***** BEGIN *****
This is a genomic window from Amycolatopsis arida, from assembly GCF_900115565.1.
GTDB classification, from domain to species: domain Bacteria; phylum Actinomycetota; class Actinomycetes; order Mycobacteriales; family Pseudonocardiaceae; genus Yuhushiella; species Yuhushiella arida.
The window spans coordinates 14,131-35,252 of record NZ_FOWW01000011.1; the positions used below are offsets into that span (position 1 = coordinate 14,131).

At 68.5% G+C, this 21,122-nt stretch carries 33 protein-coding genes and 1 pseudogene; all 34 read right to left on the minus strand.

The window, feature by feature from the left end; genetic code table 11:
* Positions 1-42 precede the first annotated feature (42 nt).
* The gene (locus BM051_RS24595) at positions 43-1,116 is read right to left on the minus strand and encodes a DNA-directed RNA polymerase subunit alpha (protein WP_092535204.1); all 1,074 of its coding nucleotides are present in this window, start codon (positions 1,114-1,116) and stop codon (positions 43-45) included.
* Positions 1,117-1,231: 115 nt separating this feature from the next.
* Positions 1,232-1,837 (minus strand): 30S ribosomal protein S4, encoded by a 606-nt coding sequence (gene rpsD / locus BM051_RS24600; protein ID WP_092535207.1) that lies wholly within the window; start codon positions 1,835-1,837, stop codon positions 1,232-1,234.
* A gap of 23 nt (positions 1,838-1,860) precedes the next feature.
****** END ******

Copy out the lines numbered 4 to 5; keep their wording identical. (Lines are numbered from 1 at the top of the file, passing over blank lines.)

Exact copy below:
At 68.5% G+C, this 21,122-nt stretch carries 33 protein-coding genes and 1 pseudogene; all 34 read right to left on the minus strand.

The window, feature by feature from the left end; genetic code table 11: